These last few days I have been researching the many varieties of Indian sweets and desserts and have been amazed to see how so many dishes give or take influence from other types of cuisine. Mostly, although I was aware of the impact Middle Eastern food on Indian during the Mughal regime, I was surprised by the the huge relationship between their sweet dishes.
Having already looked into the varieties of Gulab Jamun found across the Middle East I was surprised to find Greek versions of Halwa that are identical in name and nature to the Indian version. Ful Khaja are also a popular Indian sweet, very similar to the Turkish Baklava, layers of thin pastry sheets baked with a pistachio stuffing and drizzled with a sweetened syrup.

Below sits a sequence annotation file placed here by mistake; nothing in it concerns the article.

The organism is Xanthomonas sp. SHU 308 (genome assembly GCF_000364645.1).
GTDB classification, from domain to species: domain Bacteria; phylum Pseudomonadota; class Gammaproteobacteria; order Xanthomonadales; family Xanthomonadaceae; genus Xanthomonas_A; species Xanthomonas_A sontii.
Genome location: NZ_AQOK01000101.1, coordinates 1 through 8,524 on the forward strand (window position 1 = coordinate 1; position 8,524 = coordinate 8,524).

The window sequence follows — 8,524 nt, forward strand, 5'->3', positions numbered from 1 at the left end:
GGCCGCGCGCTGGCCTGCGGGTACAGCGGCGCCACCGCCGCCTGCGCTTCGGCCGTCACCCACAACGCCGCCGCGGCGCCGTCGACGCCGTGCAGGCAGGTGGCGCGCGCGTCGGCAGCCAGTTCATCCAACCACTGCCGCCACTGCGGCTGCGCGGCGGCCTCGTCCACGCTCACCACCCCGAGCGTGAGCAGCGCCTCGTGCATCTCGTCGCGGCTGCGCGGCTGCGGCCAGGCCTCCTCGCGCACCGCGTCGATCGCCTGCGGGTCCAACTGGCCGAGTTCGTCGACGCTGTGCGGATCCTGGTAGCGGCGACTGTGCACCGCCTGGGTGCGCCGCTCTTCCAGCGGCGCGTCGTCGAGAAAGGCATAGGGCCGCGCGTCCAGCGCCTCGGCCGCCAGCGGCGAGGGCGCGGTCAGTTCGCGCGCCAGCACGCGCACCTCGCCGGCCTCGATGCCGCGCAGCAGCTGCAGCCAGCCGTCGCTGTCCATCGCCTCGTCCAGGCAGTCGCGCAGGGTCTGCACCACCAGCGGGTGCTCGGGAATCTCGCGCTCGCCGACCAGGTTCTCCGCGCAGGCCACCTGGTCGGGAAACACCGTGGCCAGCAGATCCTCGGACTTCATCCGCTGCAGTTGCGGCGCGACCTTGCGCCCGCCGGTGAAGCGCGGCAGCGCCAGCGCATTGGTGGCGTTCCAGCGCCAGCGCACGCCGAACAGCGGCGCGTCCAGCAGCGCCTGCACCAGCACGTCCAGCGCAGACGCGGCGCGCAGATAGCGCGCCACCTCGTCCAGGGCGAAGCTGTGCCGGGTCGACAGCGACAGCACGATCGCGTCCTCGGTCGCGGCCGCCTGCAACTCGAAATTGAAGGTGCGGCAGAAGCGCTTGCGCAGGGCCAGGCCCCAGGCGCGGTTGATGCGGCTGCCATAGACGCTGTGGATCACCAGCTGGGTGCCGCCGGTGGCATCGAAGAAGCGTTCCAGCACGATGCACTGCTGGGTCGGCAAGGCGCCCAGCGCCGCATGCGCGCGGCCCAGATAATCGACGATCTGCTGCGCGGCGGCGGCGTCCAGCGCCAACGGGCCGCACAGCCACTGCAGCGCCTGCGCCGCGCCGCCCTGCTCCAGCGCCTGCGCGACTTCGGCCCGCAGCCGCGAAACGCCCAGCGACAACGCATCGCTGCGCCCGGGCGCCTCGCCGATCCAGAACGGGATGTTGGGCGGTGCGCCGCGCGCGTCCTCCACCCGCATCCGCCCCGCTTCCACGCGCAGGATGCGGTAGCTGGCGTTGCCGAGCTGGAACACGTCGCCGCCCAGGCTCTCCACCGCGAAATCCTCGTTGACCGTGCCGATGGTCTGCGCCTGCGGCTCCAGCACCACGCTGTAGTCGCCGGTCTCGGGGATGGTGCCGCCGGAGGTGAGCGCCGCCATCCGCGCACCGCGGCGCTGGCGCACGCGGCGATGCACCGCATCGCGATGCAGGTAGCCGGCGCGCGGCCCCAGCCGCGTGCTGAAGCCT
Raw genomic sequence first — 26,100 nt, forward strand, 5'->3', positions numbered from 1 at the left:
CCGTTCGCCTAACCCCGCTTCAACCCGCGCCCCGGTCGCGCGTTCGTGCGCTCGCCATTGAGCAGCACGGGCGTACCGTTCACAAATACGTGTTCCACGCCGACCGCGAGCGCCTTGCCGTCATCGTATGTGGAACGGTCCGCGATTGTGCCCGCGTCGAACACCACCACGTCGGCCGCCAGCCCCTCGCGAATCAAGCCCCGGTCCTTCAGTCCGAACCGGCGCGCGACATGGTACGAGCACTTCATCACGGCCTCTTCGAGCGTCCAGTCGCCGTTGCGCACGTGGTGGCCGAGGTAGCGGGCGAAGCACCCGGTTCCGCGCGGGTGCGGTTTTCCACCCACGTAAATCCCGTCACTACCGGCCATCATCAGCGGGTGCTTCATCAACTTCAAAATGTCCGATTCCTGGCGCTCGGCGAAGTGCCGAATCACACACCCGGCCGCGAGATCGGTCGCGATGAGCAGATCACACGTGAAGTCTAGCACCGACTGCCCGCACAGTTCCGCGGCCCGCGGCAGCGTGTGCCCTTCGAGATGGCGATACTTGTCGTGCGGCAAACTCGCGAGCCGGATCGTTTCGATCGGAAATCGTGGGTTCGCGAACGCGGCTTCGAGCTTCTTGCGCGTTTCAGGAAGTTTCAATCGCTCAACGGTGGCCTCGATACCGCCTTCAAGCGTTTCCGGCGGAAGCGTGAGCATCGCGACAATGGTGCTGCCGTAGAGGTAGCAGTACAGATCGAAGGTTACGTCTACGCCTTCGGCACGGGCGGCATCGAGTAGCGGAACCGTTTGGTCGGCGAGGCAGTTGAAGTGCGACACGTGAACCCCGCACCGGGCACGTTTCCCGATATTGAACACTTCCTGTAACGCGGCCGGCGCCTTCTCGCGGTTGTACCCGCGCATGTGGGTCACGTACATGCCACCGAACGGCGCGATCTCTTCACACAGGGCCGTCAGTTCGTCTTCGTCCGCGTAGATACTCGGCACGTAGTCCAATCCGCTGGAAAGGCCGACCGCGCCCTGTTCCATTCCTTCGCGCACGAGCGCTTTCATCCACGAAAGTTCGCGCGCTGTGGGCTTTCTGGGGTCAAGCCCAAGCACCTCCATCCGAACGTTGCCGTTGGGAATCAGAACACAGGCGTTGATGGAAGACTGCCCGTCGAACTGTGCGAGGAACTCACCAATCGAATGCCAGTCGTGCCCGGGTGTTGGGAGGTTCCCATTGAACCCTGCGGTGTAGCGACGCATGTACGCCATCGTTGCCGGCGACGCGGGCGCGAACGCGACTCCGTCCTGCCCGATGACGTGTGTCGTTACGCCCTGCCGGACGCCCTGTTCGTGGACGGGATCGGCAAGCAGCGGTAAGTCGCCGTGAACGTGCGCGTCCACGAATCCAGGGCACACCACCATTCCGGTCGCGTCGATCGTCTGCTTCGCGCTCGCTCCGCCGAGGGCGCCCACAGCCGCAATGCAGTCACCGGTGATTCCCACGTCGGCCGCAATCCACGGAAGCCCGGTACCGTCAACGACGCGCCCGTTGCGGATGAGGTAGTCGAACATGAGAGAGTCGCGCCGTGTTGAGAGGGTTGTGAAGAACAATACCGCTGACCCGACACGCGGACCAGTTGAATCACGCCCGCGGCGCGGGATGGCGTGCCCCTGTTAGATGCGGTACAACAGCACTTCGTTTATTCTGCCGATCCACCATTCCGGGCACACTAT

Jalebi had to be the big surprise though! One of my favourite sweets when I was growing up, I was intrigued to see all the variations across Persia, Egypt, Lebanon, Syria, Morocco, Algeria and Tunisia to name a few! All with slightly different takes on the name, recipe and presentation but all essentially the same.
Heading Eastwards from India it is even more incredible to see Far Eastern takes on some 'Indian' sweets. The Vietnamese version of Gulab Jamun is Che Xoi Nuoc and the Chinese is Tangyuan in fact these are almost a cross between Gulab Jamun and Rasgulla.